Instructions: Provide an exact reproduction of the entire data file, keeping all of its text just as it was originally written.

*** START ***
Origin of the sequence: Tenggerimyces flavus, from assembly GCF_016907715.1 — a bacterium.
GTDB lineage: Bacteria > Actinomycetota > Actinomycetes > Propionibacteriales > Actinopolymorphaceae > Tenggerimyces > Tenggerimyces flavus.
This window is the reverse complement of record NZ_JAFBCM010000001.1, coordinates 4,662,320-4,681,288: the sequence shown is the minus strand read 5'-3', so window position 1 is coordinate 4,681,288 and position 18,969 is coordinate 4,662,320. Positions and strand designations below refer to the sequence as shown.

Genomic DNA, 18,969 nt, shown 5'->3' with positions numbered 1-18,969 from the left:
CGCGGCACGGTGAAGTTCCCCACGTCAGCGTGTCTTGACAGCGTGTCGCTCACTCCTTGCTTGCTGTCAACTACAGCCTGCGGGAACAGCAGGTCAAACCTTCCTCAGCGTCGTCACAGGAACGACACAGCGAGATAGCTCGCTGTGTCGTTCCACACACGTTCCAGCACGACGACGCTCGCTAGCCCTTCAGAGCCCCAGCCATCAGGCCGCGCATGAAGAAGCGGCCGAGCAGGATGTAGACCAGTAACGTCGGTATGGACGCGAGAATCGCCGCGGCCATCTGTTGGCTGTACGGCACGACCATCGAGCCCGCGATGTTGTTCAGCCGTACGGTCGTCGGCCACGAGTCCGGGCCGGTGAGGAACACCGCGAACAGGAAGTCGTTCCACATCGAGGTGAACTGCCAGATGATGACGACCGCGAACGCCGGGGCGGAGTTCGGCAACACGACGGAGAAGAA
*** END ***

Origin of the sequence: Tenggerimyces flavus, from assembly GCF_016907715.1 — a bacterium.
GTDB lineage: Bacteria > Actinomycetota > Actinomycetes > Propionibacteriales > Actinopolymorphaceae > Tenggerimyces > Tenggerimyces flavus.
This window is the reverse complement of record NZ_JAFBCM010000001.1, coordinates 4,662,320-4,681,288: the sequence shown is the minus strand read 5'-3', so window position 1 is coordinate 4,681,288 and position 18,969 is coordinate 4,662,320. Positions and strand designations below refer to the sequence as shown.

Genomic DNA, 18,969 nt, shown 5'->3' with positions numbered 1-18,969 from the left:
CGCGGCACGGTGAAGTTCCCCACGTCAGCGTGTCTTGACAGCGTGTCGCTCACTCCTTGCTTGCTGTCAACTACAGCCTGCGGGAACAGCAGGTCAAACCTTCCTCAGCGTCGTCACAGGAACGACACAGCGAGATAGCTCGCTGTGTCGTTCCACACACGTTCCAGCACGACGACGCTCGCTAGCCCTTCAGAGCCCCAGCCATCAGGCCGCGCATGAAGAAGCGGCCGAGCAGGATGTAGACCAGTAACGTCGGTATGGACGCGAGAATCGCCGCGGCCATCTGTTGGCTGTACGGCACGACCATCGAGCCCGCGATGTTGTTCAGCCGTACGGTCGTCGGCCACGAGTCCGGGCCGGTGAGGAACACCGCGAACAGGAAGTCGTTCCACATCGAGGTGAACTGCCAGATGATGACGACCGCGAACGCCGGGGCGGAGTTCGGCAACACGACGGAGAAGAA